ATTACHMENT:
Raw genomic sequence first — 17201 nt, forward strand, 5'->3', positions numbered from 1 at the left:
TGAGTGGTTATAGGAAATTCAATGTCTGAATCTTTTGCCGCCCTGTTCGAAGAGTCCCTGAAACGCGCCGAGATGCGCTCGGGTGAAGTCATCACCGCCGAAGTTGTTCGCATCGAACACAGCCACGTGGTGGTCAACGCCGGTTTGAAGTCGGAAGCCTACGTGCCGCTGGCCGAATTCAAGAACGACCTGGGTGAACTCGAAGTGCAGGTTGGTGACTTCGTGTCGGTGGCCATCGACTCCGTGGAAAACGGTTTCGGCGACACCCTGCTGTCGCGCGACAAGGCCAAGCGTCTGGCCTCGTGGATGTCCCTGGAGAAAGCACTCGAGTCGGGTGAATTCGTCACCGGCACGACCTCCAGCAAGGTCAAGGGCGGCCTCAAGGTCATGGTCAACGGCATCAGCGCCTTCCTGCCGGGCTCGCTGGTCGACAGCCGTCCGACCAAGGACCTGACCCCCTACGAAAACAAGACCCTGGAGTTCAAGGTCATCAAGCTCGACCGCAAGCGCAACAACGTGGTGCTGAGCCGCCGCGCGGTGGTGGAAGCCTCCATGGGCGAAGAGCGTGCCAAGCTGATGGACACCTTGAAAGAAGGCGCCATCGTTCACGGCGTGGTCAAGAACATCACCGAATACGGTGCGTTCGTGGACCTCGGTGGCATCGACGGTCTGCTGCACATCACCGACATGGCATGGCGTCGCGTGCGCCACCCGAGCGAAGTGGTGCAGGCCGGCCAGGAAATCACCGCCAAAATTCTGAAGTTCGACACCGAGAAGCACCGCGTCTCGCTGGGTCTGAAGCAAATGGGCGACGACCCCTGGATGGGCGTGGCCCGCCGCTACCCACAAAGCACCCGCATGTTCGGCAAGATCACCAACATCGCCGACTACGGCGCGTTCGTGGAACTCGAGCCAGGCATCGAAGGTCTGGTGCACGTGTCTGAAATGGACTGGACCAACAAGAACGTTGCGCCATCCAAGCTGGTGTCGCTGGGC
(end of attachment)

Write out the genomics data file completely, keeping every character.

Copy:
Raw genomic sequence first — 17201 nt, forward strand, 5'->3', positions numbered from 1 at the left:
TGAGTGGTTATAGGAAATTCAATGTCTGAATCTTTTGCCGCCCTGTTCGAAGAGTCCCTGAAACGCGCCGAGATGCGCTCGGGTGAAGTCATCACCGCCGAAGTTGTTCGCATCGAACACAGCCACGTGGTGGTCAACGCCGGTTTGAAGTCGGAAGCCTACGTGCCGCTGGCCGAATTCAAGAACGACCTGGGTGAACTCGAAGTGCAGGTTGGTGACTTCGTGTCGGTGGCCATCGACTCCGTGGAAAACGGTTTCGGCGACACCCTGCTGTCGCGCGACAAGGCCAAGCGTCTGGCCTCGTGGATGTCCCTGGAGAAAGCACTCGAGTCGGGTGAATTCGTCACCGGCACGACCTCCAGCAAGGTCAAGGGCGGCCTCAAGGTCATGGTCAACGGCATCAGCGCCTTCCTGCCGGGCTCGCTGGTCGACAGCCGTCCGACCAAGGACCTGACCCCCTACGAAAACAAGACCCTGGAGTTCAAGGTCATCAAGCTCGACCGCAAGCGCAACAACGTGGTGCTGAGCCGCCGCGCGGTGGTGGAAGCCTCCATGGGCGAAGAGCGTGCCAAGCTGATGGACACCTTGAAAGAAGGCGCCATCGTTCACGGCGTGGTCAAGAACATCACCGAATACGGTGCGTTCGTGGACCTCGGTGGCATCGACGGTCTGCTGCACATCACCGACATGGCATGGCGTCGCGTGCGCCACCCGAGCGAAGTGGTGCAGGCCGGCCAGGAAATCACCGCCAAAATTCTGAAGTTCGACACCGAGAAGCACCGCGTCTCGCTGGGTCTGAAGCAAATGGGCGACGACCCCTGGATGGGCGTGGCCCGCCGCTACCCACAAAGCACCCGCATGTTCGGCAAGATCACCAACATCGCCGACTACGGCGCGTTCGTGGAACTCGAGCCAGGCATCGAAGGTCTGGTGCACGTGTCTGAAATGGACTGGACCAACAAGAACGTTGCGCCATCCAAGCTGGTGTCGCTGGGC